“Genome sharing is humanity’s next radical collaboration,” proclaimed Dr. David Haussler, scientific director of the UC Santa Cruz Genomics Institute, and early contributor to The Genome Project.
The Genome Project was a $3 billion, 15-year long international scientific research initiative with the goal of sequencing and identifying all three billion chemical units in the human genetic set, finding the genetic roots of disease, and then developing appropriate treatments. Widespread international cooperation paired with advances in the field of genomics and computing technology led to a published “rough draft” of the human genome on June 26, 2000 with subsequent updated publications in later years. The project formally concluded in 2003 and represents the world’s largest collaborative biological project to date.
The benefits of genome mapping are vast and span a plethora of applications, including a better understanding and identification of diseases; design of medications and more accurate prediction of their effects; advancement in forensic applied sciences; biofuels and other energy applications; and agriculture.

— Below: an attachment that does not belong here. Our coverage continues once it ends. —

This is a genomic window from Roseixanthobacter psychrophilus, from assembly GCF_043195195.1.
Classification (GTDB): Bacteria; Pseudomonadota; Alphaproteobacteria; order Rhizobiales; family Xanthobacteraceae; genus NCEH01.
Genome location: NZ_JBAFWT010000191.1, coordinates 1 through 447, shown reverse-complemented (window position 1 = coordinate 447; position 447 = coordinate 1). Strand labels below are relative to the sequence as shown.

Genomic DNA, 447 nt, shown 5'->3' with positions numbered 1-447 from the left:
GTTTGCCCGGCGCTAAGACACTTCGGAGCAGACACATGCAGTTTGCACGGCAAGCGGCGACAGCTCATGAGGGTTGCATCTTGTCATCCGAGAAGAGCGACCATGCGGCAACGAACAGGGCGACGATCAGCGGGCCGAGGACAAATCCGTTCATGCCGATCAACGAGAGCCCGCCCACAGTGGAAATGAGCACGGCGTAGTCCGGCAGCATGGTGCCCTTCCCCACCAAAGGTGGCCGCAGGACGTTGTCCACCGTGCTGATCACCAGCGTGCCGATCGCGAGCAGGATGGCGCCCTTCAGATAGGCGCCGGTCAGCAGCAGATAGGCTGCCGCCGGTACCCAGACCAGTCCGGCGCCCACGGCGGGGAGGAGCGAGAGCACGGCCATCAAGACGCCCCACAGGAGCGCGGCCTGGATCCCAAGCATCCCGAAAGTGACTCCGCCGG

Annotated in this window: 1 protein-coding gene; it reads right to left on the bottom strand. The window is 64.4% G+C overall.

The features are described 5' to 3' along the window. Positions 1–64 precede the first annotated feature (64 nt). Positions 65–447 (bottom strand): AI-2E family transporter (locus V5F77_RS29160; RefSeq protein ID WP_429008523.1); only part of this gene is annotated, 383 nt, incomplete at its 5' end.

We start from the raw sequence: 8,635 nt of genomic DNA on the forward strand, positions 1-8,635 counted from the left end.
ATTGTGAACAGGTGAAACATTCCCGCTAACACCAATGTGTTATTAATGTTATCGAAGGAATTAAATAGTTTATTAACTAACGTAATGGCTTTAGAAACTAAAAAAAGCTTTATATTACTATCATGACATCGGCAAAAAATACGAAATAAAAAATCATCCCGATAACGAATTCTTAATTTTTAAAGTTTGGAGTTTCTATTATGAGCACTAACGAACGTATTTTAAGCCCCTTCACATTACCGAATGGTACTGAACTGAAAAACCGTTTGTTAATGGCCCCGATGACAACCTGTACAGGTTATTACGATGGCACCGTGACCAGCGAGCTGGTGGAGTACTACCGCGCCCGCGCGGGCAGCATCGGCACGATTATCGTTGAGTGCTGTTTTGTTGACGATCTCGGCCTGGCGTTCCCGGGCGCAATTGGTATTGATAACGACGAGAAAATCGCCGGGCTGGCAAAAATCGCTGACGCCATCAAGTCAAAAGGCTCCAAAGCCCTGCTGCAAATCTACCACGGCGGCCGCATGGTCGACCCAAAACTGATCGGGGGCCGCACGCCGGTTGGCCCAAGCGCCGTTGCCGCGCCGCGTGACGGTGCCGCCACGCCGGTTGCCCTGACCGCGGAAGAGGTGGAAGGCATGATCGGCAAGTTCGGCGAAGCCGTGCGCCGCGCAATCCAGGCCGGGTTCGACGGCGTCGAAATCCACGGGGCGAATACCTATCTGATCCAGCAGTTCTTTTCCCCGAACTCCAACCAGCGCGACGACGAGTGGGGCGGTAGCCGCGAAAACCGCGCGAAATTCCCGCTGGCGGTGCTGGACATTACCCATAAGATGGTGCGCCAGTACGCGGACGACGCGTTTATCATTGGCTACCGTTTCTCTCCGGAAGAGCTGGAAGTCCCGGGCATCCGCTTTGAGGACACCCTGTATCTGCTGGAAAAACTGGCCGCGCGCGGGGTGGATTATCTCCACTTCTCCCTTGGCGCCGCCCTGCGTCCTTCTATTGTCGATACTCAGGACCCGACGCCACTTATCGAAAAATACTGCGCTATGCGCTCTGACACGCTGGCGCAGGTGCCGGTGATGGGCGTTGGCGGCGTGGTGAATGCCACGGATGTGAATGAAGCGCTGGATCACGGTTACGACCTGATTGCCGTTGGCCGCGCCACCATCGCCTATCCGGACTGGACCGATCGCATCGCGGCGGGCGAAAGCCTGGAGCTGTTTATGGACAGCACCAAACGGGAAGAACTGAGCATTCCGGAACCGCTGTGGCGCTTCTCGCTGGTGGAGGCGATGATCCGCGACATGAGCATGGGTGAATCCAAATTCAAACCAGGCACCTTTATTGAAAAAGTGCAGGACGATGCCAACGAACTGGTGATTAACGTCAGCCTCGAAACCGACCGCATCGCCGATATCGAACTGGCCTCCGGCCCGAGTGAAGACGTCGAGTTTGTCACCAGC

These benefits can only occur when sequenced genomes are made available to researchers and end users via a shared platform. By accessing the human genome database, a user can review what other scientists have written about a particular gene, including its function(s), its evolutionary relationships to other human genes, possible detrimental mutations, interactions with other genes, body tissues in which this gene is activated, and diseases associated with this gene. This open information sharing platform presents an unprecedented opportunity for the future precision of medicine and health.
The importance of an open source channel for accessing this data cannot be overstated; as the database grows, the volume of insights that can be derived increases exponentially. While The Genome Project has formally concluded, many organizations are working to continue further data collection and maintain public access to this data for continued learning. The Harvard Personal Genome Project (Harvard PGP) is one such initiative that has facilitated the collection of biological samples from an additional 5,000 participants to date.
As the Harvard PGP seeks to expand the sample size and ensure public accessibility, some key factors must be considered for long term sustainability. A key short-term issue lies in mitigating privacy and security concerns for individuals who contribute their genetic data. Understanding the connection between an individual’s traits and their genetic data is critical to ensuring accurate scientific understanding of the data, therefore anonymity of the individual contributors cannot be guaranteed. Harvard PGP works diligently to educate contributors on the implications of making their data public and to articulate the valuable and lasting contribution to science and humanity that ensues.